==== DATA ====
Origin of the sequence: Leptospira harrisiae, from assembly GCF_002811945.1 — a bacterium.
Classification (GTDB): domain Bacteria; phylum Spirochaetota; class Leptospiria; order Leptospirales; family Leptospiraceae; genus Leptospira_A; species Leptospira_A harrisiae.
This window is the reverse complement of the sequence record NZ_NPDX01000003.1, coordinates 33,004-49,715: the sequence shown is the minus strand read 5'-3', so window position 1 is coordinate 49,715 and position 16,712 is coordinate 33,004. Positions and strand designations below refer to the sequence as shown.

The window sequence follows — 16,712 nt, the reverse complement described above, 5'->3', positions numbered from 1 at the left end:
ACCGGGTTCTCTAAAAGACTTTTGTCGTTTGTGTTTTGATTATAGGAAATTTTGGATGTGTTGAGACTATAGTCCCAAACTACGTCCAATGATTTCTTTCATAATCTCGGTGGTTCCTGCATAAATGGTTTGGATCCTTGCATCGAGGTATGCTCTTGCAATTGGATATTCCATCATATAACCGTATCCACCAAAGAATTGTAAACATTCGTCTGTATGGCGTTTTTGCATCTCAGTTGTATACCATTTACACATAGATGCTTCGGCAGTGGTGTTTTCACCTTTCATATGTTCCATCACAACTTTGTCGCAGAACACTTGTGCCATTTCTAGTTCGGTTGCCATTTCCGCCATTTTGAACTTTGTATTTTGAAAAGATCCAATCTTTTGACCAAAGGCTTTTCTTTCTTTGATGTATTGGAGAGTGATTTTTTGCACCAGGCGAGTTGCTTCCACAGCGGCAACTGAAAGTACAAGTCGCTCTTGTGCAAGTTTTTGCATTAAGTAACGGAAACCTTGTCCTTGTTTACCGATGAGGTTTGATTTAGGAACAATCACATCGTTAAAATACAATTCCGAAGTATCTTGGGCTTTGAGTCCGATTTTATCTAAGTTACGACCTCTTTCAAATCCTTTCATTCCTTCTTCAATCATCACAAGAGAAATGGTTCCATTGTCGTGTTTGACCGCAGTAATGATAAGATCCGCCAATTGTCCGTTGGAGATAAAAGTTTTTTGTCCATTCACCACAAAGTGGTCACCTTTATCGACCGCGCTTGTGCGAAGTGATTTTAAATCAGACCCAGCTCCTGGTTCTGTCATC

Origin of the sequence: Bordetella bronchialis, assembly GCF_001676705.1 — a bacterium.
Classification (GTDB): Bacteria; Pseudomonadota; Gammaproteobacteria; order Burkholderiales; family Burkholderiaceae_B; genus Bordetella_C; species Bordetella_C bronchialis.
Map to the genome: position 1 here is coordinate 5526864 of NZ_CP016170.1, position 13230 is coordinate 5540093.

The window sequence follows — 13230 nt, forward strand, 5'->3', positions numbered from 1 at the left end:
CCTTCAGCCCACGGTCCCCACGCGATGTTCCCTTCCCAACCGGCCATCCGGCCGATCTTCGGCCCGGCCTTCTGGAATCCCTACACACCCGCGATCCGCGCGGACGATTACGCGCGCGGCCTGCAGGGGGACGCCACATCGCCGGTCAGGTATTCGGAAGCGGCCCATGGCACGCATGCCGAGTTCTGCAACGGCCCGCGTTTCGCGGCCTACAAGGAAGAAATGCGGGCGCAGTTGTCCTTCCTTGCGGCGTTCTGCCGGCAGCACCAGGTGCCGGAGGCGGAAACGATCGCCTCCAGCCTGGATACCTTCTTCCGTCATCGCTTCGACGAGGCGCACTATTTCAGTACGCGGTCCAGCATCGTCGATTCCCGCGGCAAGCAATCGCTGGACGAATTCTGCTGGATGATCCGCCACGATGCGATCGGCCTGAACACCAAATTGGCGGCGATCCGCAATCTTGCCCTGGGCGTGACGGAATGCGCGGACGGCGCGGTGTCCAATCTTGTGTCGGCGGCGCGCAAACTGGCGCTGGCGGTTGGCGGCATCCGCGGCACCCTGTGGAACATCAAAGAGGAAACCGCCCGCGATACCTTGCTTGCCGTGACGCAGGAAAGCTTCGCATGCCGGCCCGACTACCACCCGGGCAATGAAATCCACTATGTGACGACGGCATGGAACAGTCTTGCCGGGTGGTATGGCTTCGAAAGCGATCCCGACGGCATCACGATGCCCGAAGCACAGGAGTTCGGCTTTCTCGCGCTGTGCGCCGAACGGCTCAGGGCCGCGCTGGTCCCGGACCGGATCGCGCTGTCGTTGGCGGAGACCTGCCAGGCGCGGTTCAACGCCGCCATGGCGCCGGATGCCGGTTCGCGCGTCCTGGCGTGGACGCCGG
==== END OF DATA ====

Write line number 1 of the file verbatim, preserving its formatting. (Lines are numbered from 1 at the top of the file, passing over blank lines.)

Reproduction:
Origin of the sequence: Leptospira harrisiae, from assembly GCF_002811945.1 — a bacterium.